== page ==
Re: Re: ‘Dutch Billys’
The significance of the remains of Riversdale House had been flagged repeatedly in representations to Dublin City council over the years, yet the last visible remains of the house were swept away recently during the course of adjacent flood defence works to the Camac River in Kilmainham.
The façade of Riversdale house, Kilmainham, prior to demolition in the 1960s
Riversdale House was an extremely rare example of a high status house from the 18th century gabled tradition [probably originally including Dutch Billy gables] constructed entirely in stone rather than brick. The house was constructed about 1725 by a Dublin lawyer called John Fitzpatrick who sold it shortly afterwards to a legal colleague, Simon Bradstreet. The Bradstreets resplendently resided in the mansion throughout the 18th century, adding to their holding and tending the formal gardens that stretched out in front of the house up to a splendid wrought iron gateway fronting the highway at Old Kilmainham.
O.S. map showing Riversdale House [outlined in red] set at the rear of formal gardens.
The entrance gate on Old Kilmainham disappeared early in the 20th century and was reportedly shipped off to Malahide, where I haven’t yet been able to find it
At what point the uber refined entrance door of the house acquired its signature statue of Shakespeare is still unclear, but the great house, long since converted into a tenement with a plain 19th century roof, was substantially demolished in the mid-1960s.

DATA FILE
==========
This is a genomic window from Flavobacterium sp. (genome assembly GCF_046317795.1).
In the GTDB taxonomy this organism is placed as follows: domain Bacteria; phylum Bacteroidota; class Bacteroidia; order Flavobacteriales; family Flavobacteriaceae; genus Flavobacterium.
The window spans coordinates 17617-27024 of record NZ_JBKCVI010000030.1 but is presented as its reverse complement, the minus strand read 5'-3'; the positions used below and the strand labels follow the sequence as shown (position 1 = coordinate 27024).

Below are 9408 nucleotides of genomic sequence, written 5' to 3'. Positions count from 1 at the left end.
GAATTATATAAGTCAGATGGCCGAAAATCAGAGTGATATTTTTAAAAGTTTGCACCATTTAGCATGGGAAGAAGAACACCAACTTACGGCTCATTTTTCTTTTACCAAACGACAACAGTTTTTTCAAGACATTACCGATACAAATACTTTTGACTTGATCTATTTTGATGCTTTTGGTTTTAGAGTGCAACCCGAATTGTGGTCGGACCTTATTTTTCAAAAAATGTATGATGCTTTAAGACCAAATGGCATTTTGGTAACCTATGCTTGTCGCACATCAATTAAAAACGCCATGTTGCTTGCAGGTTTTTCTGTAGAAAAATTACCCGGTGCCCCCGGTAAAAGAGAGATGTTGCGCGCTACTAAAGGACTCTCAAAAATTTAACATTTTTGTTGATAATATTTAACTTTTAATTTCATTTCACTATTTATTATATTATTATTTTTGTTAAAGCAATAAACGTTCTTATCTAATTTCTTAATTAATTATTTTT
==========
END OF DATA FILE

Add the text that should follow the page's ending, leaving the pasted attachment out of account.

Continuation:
The entrance door of Riversdale House with the statue of Shakespeare above it.
What remained until recent weeks was the lower half of the west gable wall, which formed the property boundary and the party wall with a slightly later house called Millbrook House which had been constructed on the adjoining site entered from Lady Lane. Importantly, the remaining section of gable wall included the south-west corner with the front façade of which the first 1170mm survived including the jam of the westernmost window. This visible window jam belonged to the first floor not the ground floor as the ground level had been built up at the time of the demolition, probably using the rubble of the house for this purpose.
The remains of the west gable wall of Riversdale House before its recent demolition with Kilmainham Mills in the distance beyond to the west
The replacement wall looking east
Had the will been there, an excavation of what should be the guts of a full ground floor, together with the evidence of construction detail that a close examination of the remaining gable wall could have provided, would have formed the basis for a reconstruction of the old house as part of a wider redevelopment of the site. For a discussion of reconstructing lost buildings, see thread of that title.
A sketch section of one of the reconstruction proposals in the ‘90s that didn’t come off
The current Dublin City Development Plan states:
‘It is an objective of Dublin City Council to carry out a survey and study of the remains of the ‘gabled tradition’ of buildings and assist in the conservation, recording and in some cases the restoration of representative examples of these houses so as to prevent this legacy being lost’
Empty words to put in an empty space.